Women cry, on average, four times as often as men – according to neurologist William Frey, an average of 5.3 times per month, compared with 1.4 times for men. And this isn't just a function of cultural training – women generate far more prolactin, the hormone responsible for milk production that also controls the neurotransmitter receptors in our tear glands, and women’s tear ducts are anatomically different from male tear ducts, resulting in a larger volume of tears. In a 2009 survey I conducted with J. Walter Thompson probing the nature of emotion in the workplace I discovered that *both* women and men divide themselves into two large camps:  those 25% who cry regularly and those 75% who tend not to cry frequently.  McConnell, Boehner and I are part of the 25% of us who are members of the “crying tribe.”  We also discovered in our survey that when we do tear up on the job, women can be our own worst enemies – a plurality of women consider people who cry at work  "unstable," whereas roughly that same fraction of men see tears on the job as only "slightly unprofessional."  In other words, women see tears at work as some kind of moral/psychological failure, but men don’t.

“We will stop here briefly to contemplate what would happen if she [Nancy Pelosi], or any female lawmaker, broke into loud nose-running sobs while discussing Iraq troop funding or giving a TV interview,” Gail Collins wrote in her December 16th New York Times Op-Ed column about Boehner. But instead of decrying (no pun intended) the operative gender double standard, and suggesting that the no-crying rule be enforced equally for male and female Speakers of the House, I think it would be much better to allow McConnell’s or Boehner's tearfulness to abolish the no-cry rule for *both* genders.  Women (and men) who are belittling Boehner and McConnell for getting emotional are not helping humanity’s larger cause – that all people should feel comfortable being as authentically themselves as possible. We can continue to despise their politics and cynical maneuvers but still grant them their humanity.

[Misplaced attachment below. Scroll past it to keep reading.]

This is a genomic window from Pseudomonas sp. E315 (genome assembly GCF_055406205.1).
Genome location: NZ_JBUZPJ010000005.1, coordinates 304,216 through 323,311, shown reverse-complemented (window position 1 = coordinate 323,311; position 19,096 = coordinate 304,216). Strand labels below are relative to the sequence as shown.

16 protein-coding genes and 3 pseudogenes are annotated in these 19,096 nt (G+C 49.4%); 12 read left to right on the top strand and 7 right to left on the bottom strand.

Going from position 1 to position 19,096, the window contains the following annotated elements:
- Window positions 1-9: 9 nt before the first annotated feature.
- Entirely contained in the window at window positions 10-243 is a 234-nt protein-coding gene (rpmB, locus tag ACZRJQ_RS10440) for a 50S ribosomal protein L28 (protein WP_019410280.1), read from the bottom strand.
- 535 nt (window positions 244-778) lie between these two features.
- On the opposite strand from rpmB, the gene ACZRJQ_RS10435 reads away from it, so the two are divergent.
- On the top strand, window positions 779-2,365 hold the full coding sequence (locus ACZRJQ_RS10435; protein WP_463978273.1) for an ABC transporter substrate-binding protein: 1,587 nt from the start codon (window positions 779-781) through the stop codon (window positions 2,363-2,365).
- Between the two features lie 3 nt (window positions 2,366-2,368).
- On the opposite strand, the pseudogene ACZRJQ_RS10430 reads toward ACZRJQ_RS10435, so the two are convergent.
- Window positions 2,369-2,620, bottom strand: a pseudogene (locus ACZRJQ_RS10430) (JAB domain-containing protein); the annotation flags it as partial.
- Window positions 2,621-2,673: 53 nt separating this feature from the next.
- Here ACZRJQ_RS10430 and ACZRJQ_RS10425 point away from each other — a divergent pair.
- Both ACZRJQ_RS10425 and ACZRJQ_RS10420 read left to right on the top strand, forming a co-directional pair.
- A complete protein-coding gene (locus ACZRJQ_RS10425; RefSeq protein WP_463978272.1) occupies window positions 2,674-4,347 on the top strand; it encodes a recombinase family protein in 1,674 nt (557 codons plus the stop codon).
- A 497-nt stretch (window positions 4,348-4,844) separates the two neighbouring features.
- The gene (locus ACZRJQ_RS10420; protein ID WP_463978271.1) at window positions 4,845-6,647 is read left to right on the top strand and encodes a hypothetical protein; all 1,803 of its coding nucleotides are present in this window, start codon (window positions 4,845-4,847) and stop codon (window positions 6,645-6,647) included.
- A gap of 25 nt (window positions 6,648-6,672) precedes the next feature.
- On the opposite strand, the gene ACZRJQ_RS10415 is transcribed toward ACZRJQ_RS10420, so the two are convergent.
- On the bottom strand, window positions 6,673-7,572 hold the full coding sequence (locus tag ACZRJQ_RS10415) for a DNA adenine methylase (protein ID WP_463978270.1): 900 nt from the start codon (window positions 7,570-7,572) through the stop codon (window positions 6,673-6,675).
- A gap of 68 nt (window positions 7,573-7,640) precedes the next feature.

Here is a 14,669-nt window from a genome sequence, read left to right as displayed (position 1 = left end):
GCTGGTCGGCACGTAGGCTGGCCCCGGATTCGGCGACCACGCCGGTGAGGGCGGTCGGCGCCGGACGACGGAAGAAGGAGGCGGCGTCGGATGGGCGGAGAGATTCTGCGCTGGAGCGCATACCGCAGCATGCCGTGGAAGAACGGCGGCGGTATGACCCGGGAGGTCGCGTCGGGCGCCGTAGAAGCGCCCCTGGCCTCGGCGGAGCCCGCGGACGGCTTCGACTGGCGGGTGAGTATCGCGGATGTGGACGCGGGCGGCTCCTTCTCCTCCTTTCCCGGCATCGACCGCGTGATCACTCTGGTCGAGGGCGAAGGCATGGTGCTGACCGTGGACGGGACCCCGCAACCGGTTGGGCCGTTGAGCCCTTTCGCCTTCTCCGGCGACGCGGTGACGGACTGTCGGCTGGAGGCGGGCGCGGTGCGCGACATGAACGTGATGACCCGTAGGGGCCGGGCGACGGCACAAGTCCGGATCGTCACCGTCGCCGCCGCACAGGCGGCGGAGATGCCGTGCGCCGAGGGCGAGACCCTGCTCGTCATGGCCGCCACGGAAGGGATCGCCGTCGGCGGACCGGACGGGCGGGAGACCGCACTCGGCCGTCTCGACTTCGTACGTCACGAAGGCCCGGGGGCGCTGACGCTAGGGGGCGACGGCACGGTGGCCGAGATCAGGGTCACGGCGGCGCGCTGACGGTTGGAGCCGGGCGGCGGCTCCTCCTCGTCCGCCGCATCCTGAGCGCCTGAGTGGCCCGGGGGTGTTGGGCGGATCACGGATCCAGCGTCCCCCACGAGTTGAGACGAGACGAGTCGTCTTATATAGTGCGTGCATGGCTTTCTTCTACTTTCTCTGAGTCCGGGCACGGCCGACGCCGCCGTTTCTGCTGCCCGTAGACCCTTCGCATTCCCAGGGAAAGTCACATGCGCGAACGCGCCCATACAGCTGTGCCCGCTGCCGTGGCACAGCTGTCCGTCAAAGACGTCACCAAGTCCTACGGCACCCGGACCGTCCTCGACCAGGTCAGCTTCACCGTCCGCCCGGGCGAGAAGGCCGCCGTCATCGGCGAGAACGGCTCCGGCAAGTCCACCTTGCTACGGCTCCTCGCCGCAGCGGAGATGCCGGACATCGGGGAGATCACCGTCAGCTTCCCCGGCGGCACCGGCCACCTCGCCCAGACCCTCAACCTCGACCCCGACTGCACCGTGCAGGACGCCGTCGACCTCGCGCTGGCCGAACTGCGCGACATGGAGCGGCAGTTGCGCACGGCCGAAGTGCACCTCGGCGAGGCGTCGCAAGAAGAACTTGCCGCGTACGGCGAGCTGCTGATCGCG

Women and Tears by Anne Kreamer

Have you ever wondered why you feel like crying during a well-executed AT&T advertisement, even when you know you're being emotionally manipulated? Do you think you cry more often because you were socialized growing up to feel that emotions mattered and women are more naturally care-givers? Sure, society certainly plays a role in how we develop, but perhaps more importantly, women are, biologically wired to cry more. We have higher levels of the hormone, prolactin, which controls, among other things, the development of tear glands. That means that we are 4 times more likely to cry than men. And our tear glands are even constructed differently from men. According to Dr. William Frey, who studies tears, when men cry 73 percent of the time tears do not fall down their cheeks  they get misty-eyed. Tears, on the other hand, almost always flow down women's cheeks.

Are there times at work when you've cried and you wish you had not?